71 . Although German courts and legal theorists would seem to be divided as regards the existence of "acts of the government" ( Regierungsakte ) or "non-justiciable acts" ( justizfreie Hoheitsakte ), the two views do not in reality lead to very different results . An action brought by an individual will be admissible only if the act complained of harms his personal rights and major policy-making acts will rarely have such an effect .

72 . In addition the Bundesverfassungsgericht has pointed out that the exercise of the judicial function presupposes the existence of legal rules . One illustration is a decision dismissing an action against a declaration of a state of military alert on the ground of lack of any relevant legal criteria . ( 37 ) According to legal theorists ( 38 ) the Bundesverfassungsgericht took an analogous approach in its judgment of 16 December 1983 ( 39 ) concerning the decision of the Federal German Government to authorize the installation of Pershing missiles . Although that court held that certain claims could not give rise to judicial review because of the margin of discretion enjoyed by public authorities in the conduct of defence policy, it nevertheless examined whether there existed a general principle of international law within the meaning of Article 25 of the Grundgesetz prohibiting the possession and use of nuclear arms but concluded that there was no such principle . It has been said that, in so doing, the court was refusing to make use of "the way out offered by the theory of act of the government" ( 40 ) and opting for "an approach which combines political wisdom and realism with the desire to keep the activities of public authorities within constitutional bounds . If such bounds exist, as they do in Article 25 of the Grundgesetz, the court will fulfil its function and scrutinize the contested act in the light of highly regarded rules ". ( 41 )

73 . In a general way, the margin of discretion that public authorities are recognized as possessing in the field of external relations is considerable, because the Federal German Government must in particular be in a position to take the reactions of its international partners into consideration when adopting decisions .

74 . The law of the United Kingdom has frequently been cited by the parties who do not seem to agree on the exact position in this connection . In fact it would appear that two types of situation should be distinguished .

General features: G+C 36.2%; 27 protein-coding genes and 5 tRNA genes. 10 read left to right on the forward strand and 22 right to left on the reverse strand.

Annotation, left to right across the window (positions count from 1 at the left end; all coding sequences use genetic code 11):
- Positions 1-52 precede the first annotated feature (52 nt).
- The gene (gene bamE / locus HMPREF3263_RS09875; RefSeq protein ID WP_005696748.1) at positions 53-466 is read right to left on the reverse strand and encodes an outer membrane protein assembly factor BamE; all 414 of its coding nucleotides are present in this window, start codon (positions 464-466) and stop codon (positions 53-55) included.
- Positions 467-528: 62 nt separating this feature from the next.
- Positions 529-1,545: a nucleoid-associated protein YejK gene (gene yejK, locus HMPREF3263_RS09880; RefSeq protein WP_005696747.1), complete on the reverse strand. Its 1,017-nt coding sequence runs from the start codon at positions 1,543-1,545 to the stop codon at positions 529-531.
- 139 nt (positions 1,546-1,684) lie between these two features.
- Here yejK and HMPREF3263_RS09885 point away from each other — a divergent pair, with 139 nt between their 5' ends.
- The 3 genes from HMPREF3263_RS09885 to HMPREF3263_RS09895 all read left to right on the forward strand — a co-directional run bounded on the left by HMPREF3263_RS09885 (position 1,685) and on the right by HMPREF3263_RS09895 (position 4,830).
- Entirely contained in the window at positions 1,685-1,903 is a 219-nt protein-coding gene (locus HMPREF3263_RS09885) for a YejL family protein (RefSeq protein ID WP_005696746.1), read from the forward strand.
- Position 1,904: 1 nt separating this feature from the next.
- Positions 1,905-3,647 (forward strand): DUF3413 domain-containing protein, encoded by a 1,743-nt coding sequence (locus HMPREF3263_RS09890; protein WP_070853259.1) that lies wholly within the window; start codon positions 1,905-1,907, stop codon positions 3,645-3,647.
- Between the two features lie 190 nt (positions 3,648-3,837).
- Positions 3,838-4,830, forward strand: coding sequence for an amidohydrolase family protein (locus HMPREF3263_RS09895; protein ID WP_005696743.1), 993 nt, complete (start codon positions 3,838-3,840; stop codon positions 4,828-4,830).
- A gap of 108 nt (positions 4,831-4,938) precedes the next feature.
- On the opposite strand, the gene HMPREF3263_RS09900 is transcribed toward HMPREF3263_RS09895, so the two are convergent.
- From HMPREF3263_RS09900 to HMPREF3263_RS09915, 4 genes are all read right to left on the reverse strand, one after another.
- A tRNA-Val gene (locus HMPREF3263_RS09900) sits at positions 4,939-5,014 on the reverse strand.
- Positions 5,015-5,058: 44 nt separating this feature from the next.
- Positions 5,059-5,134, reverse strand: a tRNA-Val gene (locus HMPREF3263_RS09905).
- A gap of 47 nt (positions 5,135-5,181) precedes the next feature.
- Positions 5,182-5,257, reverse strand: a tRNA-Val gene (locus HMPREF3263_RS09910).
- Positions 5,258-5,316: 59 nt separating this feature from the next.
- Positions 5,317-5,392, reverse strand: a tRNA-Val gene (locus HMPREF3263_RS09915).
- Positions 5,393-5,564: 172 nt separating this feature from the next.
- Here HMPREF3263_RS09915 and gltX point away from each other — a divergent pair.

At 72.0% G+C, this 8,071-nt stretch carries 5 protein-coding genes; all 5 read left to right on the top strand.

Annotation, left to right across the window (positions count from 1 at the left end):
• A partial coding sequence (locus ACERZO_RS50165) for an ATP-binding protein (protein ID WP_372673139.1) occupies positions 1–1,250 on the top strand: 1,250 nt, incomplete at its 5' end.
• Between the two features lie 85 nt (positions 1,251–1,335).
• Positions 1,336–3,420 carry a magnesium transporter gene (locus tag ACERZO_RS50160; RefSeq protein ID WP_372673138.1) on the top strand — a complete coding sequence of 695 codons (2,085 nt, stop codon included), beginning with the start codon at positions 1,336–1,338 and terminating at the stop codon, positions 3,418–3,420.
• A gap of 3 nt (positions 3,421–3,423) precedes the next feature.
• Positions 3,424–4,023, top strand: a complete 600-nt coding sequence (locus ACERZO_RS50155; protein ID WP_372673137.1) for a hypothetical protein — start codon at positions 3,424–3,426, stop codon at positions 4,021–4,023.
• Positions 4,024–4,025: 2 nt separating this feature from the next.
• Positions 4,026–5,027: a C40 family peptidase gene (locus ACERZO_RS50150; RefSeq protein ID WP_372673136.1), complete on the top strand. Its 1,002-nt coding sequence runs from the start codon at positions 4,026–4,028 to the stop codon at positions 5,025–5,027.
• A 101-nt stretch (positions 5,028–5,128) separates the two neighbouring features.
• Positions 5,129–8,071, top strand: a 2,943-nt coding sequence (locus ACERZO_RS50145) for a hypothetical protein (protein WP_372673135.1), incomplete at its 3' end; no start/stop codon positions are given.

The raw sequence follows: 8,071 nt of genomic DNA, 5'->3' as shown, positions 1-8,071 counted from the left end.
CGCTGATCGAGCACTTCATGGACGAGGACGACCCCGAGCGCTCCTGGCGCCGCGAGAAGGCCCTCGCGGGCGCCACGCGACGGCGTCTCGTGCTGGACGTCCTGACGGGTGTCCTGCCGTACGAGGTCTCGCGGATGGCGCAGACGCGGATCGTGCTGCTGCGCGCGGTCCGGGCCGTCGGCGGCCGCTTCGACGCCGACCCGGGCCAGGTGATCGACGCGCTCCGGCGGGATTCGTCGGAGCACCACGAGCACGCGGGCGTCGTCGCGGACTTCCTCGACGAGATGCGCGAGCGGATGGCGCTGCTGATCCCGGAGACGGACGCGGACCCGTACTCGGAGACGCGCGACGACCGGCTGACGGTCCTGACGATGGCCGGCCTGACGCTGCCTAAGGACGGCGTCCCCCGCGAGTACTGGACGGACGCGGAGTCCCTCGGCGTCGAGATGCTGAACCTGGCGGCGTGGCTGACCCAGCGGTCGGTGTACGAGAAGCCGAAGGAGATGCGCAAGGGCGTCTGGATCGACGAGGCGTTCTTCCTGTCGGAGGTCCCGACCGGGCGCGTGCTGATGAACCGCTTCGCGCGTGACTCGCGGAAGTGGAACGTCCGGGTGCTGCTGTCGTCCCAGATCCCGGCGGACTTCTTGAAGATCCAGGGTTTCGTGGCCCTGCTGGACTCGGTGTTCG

75 . On the one hand, there are political acts involving the relations of the Crown with other States, such as the conclusion and performance of treaties and declarations of war : any action before the courts which questions the validity of such acts is precluded . ( 42 ) As far as actions for the establishment of liability are concerned, it would seem that the decisive criterion is whether the act was committed outside or within British territory . The effect of Buron v Denman ( 1848 ) 2 Exch . 167 was to preclude actions brought by aliens in respect of an act perpetrated against them outside British territory . ( 43 ) The question whether the same holds true in the case of a British national has not been settled . ( 44 ) However, if the act has been committed within British territory, it cannot be relied on as a defence against any plaintiff . ( 45 )

76 . On the other hand, English courts have sometimes adopted a position of "judicial restraint" in the case of actions between private individuals which indirectly put in issue the conduct of foreign sovereign States . Reference was made to the Buttes case, in which Lord Wilberforce stated : "Leaving aside all possibility of embarrassment in our foreign relations ( which it can be said not to have been drawn to the attention of the court by the executive ) there are ... no judicial or manageable standards by which to judge these issues, or to adopt another phrase, the court would be in a judicial no man' s land ". ( 46 )

77 . It should be pointed out in this connection that the United States courts have adopted similar solutions as part of the "act of State" doctrine : courts "abstain" in cases between private individuals in which the conduct of third States is put in issue . Such decisions are expressly based on the exclusive power of the executive in the area of external relations . ( 47 ) The doctrine ( 48 ) does not apply if the State Department has expressly indicated that its application to the case in point would not serve the foreign policy interests of the United States . ( 49 )